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Placing a small bet that connoisseur was C?N?O?S?E?R in each case, you may not be surprised to learn that no other word (in the CD-Rom version of Chembers at least) fits this pattern. But more significantly, if you change one of these checking letters to anything else you like, it’s still the only choice. So it’s a longer version of ERATO for E?A?O, and getting rid of it requires changes to at least two other answers. I didn’t check all the options with two letters free, but a few initial goes dragged up words like CENSORSHIPS, SINUOUSNESS and TENUOUSNESS – which don’t seem to cry out to be clued.
SO that’s one part of the “amazing coincidence” that’s less amazing than it seems. As Mike Laws often says elsewhere in such discussions, the most amazing coincidence would be … no coincidences at all.
Is there any reason why some papers still use a fixed set of grids? I can understand why it might have been the case in the days of hot metal but surely these days anything should be possible.
In particular, with the vast universe of available grids, why did the Guardian choose a group if grids with so many that involve a large number of answers that are less than 50 percent checked? Today’s is an example with 9 out of the 29 clues being more than 50 percent unched.
I can’t take any credit for the Indy’s policy as it was instigated by my predecessor, Brian Greer (Virgilius), but it certainly gives setters a lot more room for manoeuvre. This week’s puzzles by Virgilius and Morph would have been very hard to achieve without such flexibility.
I have only recently come across this website and find it extremely useful for checking my solutions to the Guardian cryptic crosswords that are published in the Brisbane Courier Mail. I am also amused by some of the comments by bloggers commenting on the clues and solutions, particularly those complaining about difficult clues for sometimes obscure words. Spare a thought for us solvers in other parts of the world, when the solution is some obscure village or person or event which may be well known in the UK but totally unknown in other parts of the globe.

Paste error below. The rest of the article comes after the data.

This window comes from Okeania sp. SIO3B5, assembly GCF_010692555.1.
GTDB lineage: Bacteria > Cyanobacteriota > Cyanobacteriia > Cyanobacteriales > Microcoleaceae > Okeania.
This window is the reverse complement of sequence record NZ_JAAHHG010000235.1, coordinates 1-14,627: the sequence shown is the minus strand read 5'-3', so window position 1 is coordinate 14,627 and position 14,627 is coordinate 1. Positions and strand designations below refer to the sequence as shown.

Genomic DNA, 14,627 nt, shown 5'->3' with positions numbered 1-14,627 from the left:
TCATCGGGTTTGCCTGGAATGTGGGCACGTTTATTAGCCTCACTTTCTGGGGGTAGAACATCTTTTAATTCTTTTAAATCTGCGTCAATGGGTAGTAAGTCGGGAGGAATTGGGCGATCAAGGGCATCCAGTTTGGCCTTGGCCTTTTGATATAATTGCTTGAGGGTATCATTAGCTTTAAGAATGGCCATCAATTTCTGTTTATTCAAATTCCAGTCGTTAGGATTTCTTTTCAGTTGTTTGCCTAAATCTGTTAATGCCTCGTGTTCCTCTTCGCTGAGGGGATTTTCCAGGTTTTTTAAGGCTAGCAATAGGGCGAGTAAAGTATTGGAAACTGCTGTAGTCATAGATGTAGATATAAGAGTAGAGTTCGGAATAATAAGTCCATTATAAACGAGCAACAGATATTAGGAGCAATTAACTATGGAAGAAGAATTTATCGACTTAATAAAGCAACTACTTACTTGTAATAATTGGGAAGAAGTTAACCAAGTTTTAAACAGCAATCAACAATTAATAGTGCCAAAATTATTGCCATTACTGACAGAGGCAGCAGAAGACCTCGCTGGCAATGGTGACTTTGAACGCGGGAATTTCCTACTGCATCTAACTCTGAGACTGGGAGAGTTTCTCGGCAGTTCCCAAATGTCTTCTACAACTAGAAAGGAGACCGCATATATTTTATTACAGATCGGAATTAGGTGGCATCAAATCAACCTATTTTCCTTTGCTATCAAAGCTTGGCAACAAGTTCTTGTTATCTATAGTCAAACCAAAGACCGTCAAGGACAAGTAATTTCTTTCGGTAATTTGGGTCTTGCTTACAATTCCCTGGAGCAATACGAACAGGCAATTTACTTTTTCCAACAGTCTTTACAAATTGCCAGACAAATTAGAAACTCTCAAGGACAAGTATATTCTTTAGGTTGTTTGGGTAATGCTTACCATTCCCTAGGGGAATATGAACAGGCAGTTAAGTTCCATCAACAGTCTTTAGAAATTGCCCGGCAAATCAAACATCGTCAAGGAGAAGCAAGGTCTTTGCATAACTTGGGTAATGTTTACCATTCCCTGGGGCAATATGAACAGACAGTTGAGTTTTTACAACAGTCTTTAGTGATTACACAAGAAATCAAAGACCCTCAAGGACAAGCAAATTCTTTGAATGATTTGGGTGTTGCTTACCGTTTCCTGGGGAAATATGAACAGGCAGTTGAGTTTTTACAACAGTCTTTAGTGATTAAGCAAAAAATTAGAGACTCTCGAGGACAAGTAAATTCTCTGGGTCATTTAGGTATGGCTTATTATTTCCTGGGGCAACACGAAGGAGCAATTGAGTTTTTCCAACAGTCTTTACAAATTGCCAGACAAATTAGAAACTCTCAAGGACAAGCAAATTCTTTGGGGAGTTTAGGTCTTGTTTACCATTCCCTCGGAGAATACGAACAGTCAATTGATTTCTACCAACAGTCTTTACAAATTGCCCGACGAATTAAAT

A good case in point is Puck’s superb offering published here last Friday, May 8, but which appeared in the Guardian on April 1. Apart from the fact that the significance of the date was lost, I had never heard of the April Fools Day pranks which were featured. Nevertheless, with a little bit of help from Wikipedia,I was able to solve the puzzle completely before checking the solution with fifteensquared. I still had to use my head, though, because, in the list of fictional countries which I displayed “Sans Serriffe” was misspelt – one letter missing – which struck me as ironic for something connected with the Guradian.
For me, the fun with cryptic crosswords is the sense of achievement when you see the light and solve the final clue – and the tougher they are the better I like them.